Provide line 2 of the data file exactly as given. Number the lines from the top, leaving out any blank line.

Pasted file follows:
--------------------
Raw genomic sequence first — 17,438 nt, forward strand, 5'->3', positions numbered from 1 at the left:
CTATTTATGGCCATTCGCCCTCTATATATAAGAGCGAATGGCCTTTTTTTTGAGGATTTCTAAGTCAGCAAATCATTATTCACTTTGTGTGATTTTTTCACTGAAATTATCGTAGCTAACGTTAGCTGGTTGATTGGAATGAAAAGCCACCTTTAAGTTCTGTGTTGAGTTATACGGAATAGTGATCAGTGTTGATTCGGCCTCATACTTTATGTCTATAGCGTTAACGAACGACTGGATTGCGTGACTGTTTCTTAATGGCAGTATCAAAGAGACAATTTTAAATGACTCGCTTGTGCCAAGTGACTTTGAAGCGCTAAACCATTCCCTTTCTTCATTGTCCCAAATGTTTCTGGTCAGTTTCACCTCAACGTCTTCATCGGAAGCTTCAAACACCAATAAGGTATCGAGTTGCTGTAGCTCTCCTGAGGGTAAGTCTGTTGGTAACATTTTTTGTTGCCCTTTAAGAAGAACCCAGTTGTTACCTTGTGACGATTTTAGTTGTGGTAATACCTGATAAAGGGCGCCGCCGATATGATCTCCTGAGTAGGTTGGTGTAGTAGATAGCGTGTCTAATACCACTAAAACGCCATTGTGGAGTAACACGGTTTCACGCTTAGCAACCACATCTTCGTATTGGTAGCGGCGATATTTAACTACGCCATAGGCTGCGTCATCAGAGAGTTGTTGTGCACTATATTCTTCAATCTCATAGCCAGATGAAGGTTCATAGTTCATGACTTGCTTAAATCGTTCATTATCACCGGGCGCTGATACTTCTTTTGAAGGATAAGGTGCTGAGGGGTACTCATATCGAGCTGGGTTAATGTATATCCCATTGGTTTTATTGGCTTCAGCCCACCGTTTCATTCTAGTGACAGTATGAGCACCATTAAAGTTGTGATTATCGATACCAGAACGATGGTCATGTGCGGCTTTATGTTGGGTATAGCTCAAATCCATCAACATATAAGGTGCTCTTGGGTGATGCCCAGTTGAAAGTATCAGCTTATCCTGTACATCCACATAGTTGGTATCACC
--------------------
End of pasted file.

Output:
CTATTTATGGCCATTCGCCCTCTATATATAAGAGCGAATGGCCTTTTTTTTGAGGATTTCTAAGTCAGCAAATCATTATTCACTTTGTGTGATTTTTTCACTGAAATTATCGTAGCTAACGTTAGCTGGTTGATTGGAATGAAAAGCCACCTTTAAGTTCTGTGTTGAGTTATACGGAATAGTGATCAGTGTTGATTCGGCCTCATACTTTATGTCTATAGCGTTAACGAACGACTGGATTGCGTGACTGTTTCTTAATGGCAGTATCAAAGAGACAATTTTAAATGACTCGCTTGTGCCAAGTGACTTTGAAGCGCTAAACCATTCCCTTTCTTCATTGTCCCAAATGTTTCTGGTCAGTTTCACCTCAACGTCTTCATCGGAAGCTTCAAACACCAATAAGGTATCGAGTTGCTGTAGCTCTCCTGAGGGTAAGTCTGTTGGTAACATTTTTTGTTGCCCTTTAAGAAGAACCCAGTTGTTACCTTGTGACGATTTTAGTTGTGGTAATACCTGATAAAGGGCGCCGCCGATATGATCTCCTGAGTAGGTTGGTGTAGTAGATAGCGTGTCTAATACCACTAAAACGCCATTGTGGAGTAACACGGTTTCACGCTTAGCAACCACATCTTCGTATTGGTAGCGGCGATATTTAACTACGCCATAGGCTGCGTCATCAGAGAGTTGTTGTGCACTATATTCTTCAATCTCATAGCCAGATGAAGGTTCATAGTTCATGACTTGCTTAAATCGTTCATTATCACCGGGCGCTGATACTTCTTTTGAAGGATAAGGTGCTGAGGGGTACTCATATCGAGCTGGGTTAATGTATATCCCATTGGTTTTATTGGCTTCAGCCCACCGTTTCATTCTAGTGACAGTATGAGCACCATTAAAGTTGTGATTATCGATACCAGAACGATGGTCATGTGCGGCTTTATGTTGGGTATAGCTCAAATCCATCAACATATAAGGTGCTCTTGGGTGATGCCCAGTTGAAAGTATCAGCTTATCCTGTACATCCACATAGTTGGTATCACC